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USAID's Neal Brandes answers our questions about the agency's latest Health-Related Research and Development Progress Report and USAID's ongoing support for global health R&D.

August 8, 2016 by Marissa Chmiola

USAID's 2015 Health-Related Research and Development Progress Report. Photo: USAIDUSAID's 2015 Health-Related Research and Development Progress Report. Photo: USAIDLast month the US Agency for International Development (USAID) released its annual Health-Related Research and Development Progress Report detailing the agency’s research and development (R&D) activities to address global health challenges.

Breakthroughs Blog is joined by Neal Brandes—team leader for USAID’s Health Research Program (HaRP) in the Bureau for Global Health—to learn more about the report and USAID’s ongoing support for global health R&D. The HaRP team coordinates the cross-bureau effort to produce this publication and has been advocating collaborative and coordinated research and research utilization efforts to accelerate the research-to-use process.

Q: GHTC is always excited to dig into this great report each year. Can you highlight for our readers what is new in this year’s report with regard to new programmatic developments at USAID or major scientific developments in USAID-supported biomedical R&D?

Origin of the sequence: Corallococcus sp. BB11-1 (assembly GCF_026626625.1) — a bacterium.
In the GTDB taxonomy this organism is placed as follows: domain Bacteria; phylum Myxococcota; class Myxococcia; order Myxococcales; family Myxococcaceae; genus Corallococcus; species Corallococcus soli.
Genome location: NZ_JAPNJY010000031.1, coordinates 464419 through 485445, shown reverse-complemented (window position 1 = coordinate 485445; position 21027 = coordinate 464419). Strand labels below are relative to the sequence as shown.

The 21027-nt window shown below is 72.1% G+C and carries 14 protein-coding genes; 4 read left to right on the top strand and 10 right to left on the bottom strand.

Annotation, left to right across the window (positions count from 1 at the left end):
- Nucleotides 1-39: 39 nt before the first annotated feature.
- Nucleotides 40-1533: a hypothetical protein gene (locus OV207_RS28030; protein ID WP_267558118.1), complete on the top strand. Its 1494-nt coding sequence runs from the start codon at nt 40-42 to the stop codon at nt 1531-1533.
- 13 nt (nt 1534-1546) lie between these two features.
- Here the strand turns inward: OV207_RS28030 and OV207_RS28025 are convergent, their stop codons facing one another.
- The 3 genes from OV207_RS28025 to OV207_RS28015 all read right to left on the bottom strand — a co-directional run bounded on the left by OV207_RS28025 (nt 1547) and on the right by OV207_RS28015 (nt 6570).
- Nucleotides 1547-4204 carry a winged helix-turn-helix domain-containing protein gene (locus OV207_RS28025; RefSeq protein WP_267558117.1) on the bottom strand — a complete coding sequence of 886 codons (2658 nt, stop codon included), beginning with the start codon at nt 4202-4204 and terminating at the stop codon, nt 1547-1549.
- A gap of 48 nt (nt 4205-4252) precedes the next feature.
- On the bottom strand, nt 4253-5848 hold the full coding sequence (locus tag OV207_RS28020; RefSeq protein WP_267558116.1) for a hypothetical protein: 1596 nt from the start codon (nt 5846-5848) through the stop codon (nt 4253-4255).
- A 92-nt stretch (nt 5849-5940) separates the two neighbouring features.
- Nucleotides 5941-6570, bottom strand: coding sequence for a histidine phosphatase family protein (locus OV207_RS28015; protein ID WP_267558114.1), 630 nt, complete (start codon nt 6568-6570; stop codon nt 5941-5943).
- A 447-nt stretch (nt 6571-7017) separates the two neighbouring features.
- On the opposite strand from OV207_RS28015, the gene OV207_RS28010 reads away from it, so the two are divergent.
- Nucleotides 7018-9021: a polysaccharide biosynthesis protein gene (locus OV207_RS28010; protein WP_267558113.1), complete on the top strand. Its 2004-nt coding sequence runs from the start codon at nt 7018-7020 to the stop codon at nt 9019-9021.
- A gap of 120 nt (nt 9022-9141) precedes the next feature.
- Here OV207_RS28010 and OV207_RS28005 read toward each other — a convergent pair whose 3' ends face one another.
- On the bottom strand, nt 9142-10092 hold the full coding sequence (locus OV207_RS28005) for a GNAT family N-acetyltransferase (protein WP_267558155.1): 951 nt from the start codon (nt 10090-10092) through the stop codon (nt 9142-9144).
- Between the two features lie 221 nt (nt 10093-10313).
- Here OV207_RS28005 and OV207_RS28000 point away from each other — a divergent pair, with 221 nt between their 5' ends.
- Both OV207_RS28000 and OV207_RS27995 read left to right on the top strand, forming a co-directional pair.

NB: There are many new developments that we’re excited about in this year’s report. To highlight just a few:

  1. The Ebola epidemic this past year emphasized the need for processes to solicit new ideas and rapid solutions based on sound evidence. This year’s report highlights the exciting products of the Fighting Ebola Grand Challenge, as well as the ongoing good works to produce innovations through the Saving Lives at Birth Grand Challenge.

  2. On the newborn front, we report on the progress on care of newborns with possibly severe infection or sepsis—one of the leading preventable causes of death. The World Health Organization (WHO) recommends that sick newborns be referred to hospitals for in-patient care, but also recognizes there are significant barriers to families in low- and middle-income settings accessing that essential care. A multicountry and multidonor initiative supported research establishing that newborns unable to access hospital care can be treated by a trained health worker in lower-level health facilities. This treatment is provided on an outpatient basis with a shorter course of antibiotics. The WHO has recently updated its guidance based upon this new evidence, and we are already in the midst of implementation research to test, adapt, and support its effective and safe application in real-world health systems.